Category Archives: Microbiology

Food and water microbiology | Legionella | Salmonella | Giardia | Cryptosporidium | E coli | Camphlobacter | Cholera | Shigella | Yersinia | plague | enteric pathogens | foodborne illnesses | food spoilage | source of food poisoning outbreaks | population health | communicable diseases | hospital infection | gastrointestinal disease outbreaks | epidemiology | child care centres | aged care homes.
Includes outbreaks in new diseases in veterinary context in relation to potential to transmit to humans.
Dialysis | dialysate.
Meningococcus | Neisseria | gonorrhea | meningitis.
Molecular biology typing | molecular biology sequencing

Australian scientists look to past to beat antibiotic resistance

ABC News Simon Lauder 24 April 2014

Australian scientists are looking to the past as they work to beat the increasing problem of antibiotic resistance.
Researchers at Monash University are not developing a new class of antibiotics, instead hoping to make an old one, Polymyxin, easier and safer to use.
Lead researcher on the project, Professor Jian Li, says Polymyxins could be the last line of defence for gram-negative superbugs.

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A plague in your family

EurekAlert 21 April 2014

For the first time, researchers have studied the Black Death bacterium’s entire family tree to fully understand how some of the family members evolve to become harmful.

Contrary to popular belief, the team found pathogenic members of this bacterial family do not share a recent common disease-causing ancestor, but instead, have followed parallel evolutionary paths to become harmful.

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‘Don’t worry, I’m not contagious’ – and other microbiological delusions

The Guardian Jenny Rohn 22 April 2014

As the cold season dribbles relentlessly onward, it’s worth considering who is – or is not – to blame for your misery

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Gate for bacterial toxins found

(University of Freiburg 16 April 2014) Prof. Dr. Dr. Klaus Aktories and Dr. Panagiotis Papatheodorou from the University of Freiburg have discovered the receptor responsible for smuggling the toxin of the bacterium Clostridium perfringens into the cell. The TpeL toxin is formed by C. perfringens, a pathogen that causes gas gangrene and food poisoning. It is very similar to the toxins of many other hospital germs of the genus Clostridium. Aktories is member of the BIOSS Centre for Biological Signalling Studies.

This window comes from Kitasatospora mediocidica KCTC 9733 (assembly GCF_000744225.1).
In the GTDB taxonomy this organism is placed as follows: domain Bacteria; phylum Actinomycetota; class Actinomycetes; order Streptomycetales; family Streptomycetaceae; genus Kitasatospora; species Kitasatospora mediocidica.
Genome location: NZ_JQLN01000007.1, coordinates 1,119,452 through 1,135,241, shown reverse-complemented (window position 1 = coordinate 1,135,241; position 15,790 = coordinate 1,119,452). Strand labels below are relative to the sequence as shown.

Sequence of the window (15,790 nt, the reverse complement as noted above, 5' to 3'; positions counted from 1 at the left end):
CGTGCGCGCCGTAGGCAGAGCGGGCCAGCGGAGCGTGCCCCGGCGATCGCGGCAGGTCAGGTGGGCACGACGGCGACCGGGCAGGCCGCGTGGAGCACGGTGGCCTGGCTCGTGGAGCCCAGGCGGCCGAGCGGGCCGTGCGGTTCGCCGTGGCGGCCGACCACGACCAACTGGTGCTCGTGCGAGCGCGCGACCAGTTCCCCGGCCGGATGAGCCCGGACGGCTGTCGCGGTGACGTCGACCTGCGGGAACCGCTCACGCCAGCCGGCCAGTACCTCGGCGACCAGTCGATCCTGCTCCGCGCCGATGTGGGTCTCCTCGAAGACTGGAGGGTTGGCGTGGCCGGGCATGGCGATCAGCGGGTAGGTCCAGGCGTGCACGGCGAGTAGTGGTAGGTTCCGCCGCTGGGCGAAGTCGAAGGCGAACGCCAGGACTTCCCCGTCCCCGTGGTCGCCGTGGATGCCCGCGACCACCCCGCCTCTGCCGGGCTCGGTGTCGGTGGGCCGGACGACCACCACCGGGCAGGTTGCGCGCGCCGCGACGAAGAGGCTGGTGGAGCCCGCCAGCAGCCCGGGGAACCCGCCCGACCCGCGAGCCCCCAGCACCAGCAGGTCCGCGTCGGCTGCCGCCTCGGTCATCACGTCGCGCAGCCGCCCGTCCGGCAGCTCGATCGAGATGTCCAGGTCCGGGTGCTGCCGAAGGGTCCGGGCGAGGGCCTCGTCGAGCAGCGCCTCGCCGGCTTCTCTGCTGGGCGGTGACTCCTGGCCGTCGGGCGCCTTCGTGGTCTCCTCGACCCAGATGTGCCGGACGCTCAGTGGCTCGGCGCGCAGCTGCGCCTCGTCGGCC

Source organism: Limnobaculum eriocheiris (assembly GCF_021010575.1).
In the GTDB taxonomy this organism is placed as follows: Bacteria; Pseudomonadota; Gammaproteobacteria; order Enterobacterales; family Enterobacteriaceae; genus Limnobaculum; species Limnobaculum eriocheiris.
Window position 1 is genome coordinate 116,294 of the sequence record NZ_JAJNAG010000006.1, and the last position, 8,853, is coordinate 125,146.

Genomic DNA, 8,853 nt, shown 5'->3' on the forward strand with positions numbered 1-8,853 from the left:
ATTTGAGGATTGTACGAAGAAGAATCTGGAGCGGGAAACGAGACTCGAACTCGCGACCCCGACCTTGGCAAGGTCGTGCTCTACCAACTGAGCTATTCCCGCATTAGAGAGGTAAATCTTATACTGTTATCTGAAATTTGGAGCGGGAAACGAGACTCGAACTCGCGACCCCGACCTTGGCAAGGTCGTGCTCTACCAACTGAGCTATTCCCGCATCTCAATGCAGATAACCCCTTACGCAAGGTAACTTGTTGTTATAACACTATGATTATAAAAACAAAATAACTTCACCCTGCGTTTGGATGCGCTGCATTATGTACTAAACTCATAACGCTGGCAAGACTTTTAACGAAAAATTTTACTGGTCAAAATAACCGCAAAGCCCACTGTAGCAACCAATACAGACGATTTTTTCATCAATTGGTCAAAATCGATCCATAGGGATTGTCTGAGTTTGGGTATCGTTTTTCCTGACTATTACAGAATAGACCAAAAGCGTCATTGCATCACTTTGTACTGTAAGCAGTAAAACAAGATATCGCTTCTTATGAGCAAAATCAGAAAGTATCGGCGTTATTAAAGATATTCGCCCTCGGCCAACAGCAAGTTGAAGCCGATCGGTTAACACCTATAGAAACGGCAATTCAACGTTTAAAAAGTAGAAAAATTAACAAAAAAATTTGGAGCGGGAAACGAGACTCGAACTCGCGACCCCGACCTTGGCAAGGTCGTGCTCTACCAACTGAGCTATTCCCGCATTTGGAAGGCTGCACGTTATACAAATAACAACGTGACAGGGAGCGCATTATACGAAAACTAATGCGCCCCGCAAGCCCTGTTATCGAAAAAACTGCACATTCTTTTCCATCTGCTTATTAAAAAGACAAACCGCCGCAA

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Brisbane’s southside lags in vaccination take-up rates

Courier Mail Laura Chalmers 17 April 2014

WIDE discrepancies in vaccination rates are occurring across Brisbane with pockets of Brisbane’s south recording levels as low as 86 per cent, compared to 96 per cent in parts of Brisbane’s north.  Across the state, the vaccination rate is estimated by Queensland Health to be 91.5 per cent.

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Returning overseas holidaymakers bringing measles, typhoid and whooping cough into Queensland

Courier Mail Laura Chalmers 16 April 2014

ALMOST 50 Queenslanders have brought deadly vaccine-preventable diseases back into the country from overseas holidays in the past three years.

Data from the state’s Health Department shows diseases such as measles, typhoid and whooping cough are being carried back into Queensland by adults who don’t vaccinate before their vacation.

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How coughs and sneezes float farther than you think

(Massachusetts Institute of Technology 8 April 2014) A novel study uncovers the way coughs and sneezes stay airborne for long distances.

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Awareness campaign shows signs of delaying onset of drug-resistant gonorrhea in UK

(Society for General Microbiology 14 April 2014) Gonorrhea threatens to become resistant to all antibiotics used to treat it. Professor Cathy Ison will today show that campaigns in the UK to raise awareness of drug resistance have shown some success in slowing onset of treatment failure.

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Plague alters cell death to kill host

(Northwestern University 14 April 2014) Research at Northwestern Medicine has uncovered how the bacteria that cause pneumonic plague can subvert apoptotic cell death by directly destroying Fas ligand. The effect is a disrupted immune response during infection, which allows Y. pestis to overwhelm the lungs, causing death.

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Genome sequencing of MRSA infection predicts disease severity

(Cold Spring Harbor Laboratory) April 9, 2014 -The spread of the antibiotic-resistant pathogen MRSA (methicillin-resistant Staphylococcus aureus) remains a concerning public health problem, especially among doctors trying to determine appropriate treatment options for infected patients. In a study published online today in Genome Research, researchers used the genome sequence of MRSA to predict which isolates were highly toxic, thus potentially personalizing the treatment of individual MRSA infections.

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